Especially moving were chapters on praying without condition, on wrestling in prayer (he removes much confusion here), and truth has two wings. While those were my favorites, or most personally challenging to me, there isnt a dud in the book.
Seaver gives a small review after each of Tozers writings that is well done. If you want to use it with a study guide as well, the section reflect and apply is there for you. Some of the later chapters even come from previously unpublished sermons.
You wouldnt have thought a compilation volume could pull off being a major work on prayer, but I think it can worthily take its place on your shelves by the great classic volumes. Its really that good!
I received this book free from the publisher. I was not required to write a positive review. The opinions I have expressed are my own. I am disclosing this in accordance with the Federal Trade Commissions 16 CFR, Part 255.
Kris BushOrlando, FLAge: 25-34Gender: female4 Stars Out Of 5Nice CompliationOctober 6, 2016Kris BushOrlando, FLAge: 25-34Gender: femaleQuality: 4Value: 4Meets Expectations: 4I got this book from Moody Publishers to review and I was a wee bit skeptical because it is a compilation and not a direct continuous writing on prayer by A.W. Tozer. However I must say it is actually a pretty decent compilation of his sermons on prayer and the need and importance of prayer.
When you're reading Tozer's words, you know it. It pierces to the heart and the compiler does not take away from that. Even he says he was trembling when approaching this body of work.
I do recommend to anyone trying to learn more on the topic of prayer and go deeper in their prayers and how they pray.
A.S. Lester5 Stars Out Of 5Great Little Book on PrayerSeptember 22, 2016A.S. LesterQuality: 5Value: 5Meets Expectations: 5I am a big fan of A.W. Tozer. He is passionate, practical, and communicates with Holy prayer-by-tozerSpirit conviction. The fact that his words continue to be complied and offered in print form attests to his faithfulness and fruitfulness as a minister of the gospel. In this new book, Prayer: Communing With God In Everything, W.L. Seaver has pulled together various insights from Tozer on the subject of prayer, included his own additional comments, and provided reflection and application aids to help the reader both understand the nature of prayer and move towards cultivating a deeper intimacy with the Lord in prayer.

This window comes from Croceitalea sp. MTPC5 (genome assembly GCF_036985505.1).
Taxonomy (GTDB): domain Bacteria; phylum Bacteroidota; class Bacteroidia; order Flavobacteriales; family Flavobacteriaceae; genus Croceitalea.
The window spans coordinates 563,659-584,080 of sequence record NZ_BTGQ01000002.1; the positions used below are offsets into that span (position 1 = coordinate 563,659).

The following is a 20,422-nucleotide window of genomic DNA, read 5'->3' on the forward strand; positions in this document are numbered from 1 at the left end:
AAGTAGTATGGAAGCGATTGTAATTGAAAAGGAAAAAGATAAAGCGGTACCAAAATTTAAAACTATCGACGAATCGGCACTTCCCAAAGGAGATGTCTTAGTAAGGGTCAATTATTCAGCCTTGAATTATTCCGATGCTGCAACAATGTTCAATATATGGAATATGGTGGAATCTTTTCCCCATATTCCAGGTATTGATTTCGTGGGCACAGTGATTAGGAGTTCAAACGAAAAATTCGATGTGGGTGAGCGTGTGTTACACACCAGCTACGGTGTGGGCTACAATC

As previously mentioned, the book is not a how-to manual on prayer, nor is it an in-depth consideration of the Lords Prayer, or any other prayer recorded in Scripture for that matter. Instead Seaver has examined the countless volumes of Tozers works and complied numerous excerpts that touch on the nature of prayer. As a result, the reader is left with a multifaceted perspective on what it means to stay in daily communion with the Father.
The book has two main divisions, Tozer Writings and Tozer Sermons, which make up twenty-eight chapters. Dont let the twenty-eight chapters intimidate you, however, as the total page count of the book is only around 215 (so the chapters are short and manageable enough, even for those with busy schedules). Tozer Writings are short selections from an assortment of his various books, while Tozer Sermons include thoughts related to prayer from some of his sermons. All chapters conclude with a Reflect and Apply section to help the reader think through and internalize the content.
The book is typical Tozer, which is a good thing. He writes with a piercing and penetrating insight into the human heart. One of my favorite quotes from the book reads, Prayer at its best is the expression of the total life (17). Seaver notes the statement is both simple and complex (19). For the believer who is in right relationship with God, prayer is nothing more than the natural outflow of all things. It is as simple as communing about life with the Father. To try and teach someone how to do this, as Tozer notes, is about as absurd as trying to explain someone how to fall in love (back cover). Yet the practice of prayer can be extremely complex and frustrating, especially for the believer who is not walking closely with the Lord. For him prayer can feel more like a taxing duty or discipline, rather than the delight of the soul in communion with the Father.
Another much needed insight that Tozer shares has to do with our tendency to compartmentalize our lives. One of the greatest hindrances to internal peace the Christian encounters is the common habit of dividing our lives into two areasthe sacred and the secular (23). Such a faulty perspective leads us into thinking that some acts glorify God more than others. For example, we assume God is more pleased when we are at church than at work, or God receives more glory when we are teaching others a Bible lesson rather than talking to our neighbor down the street.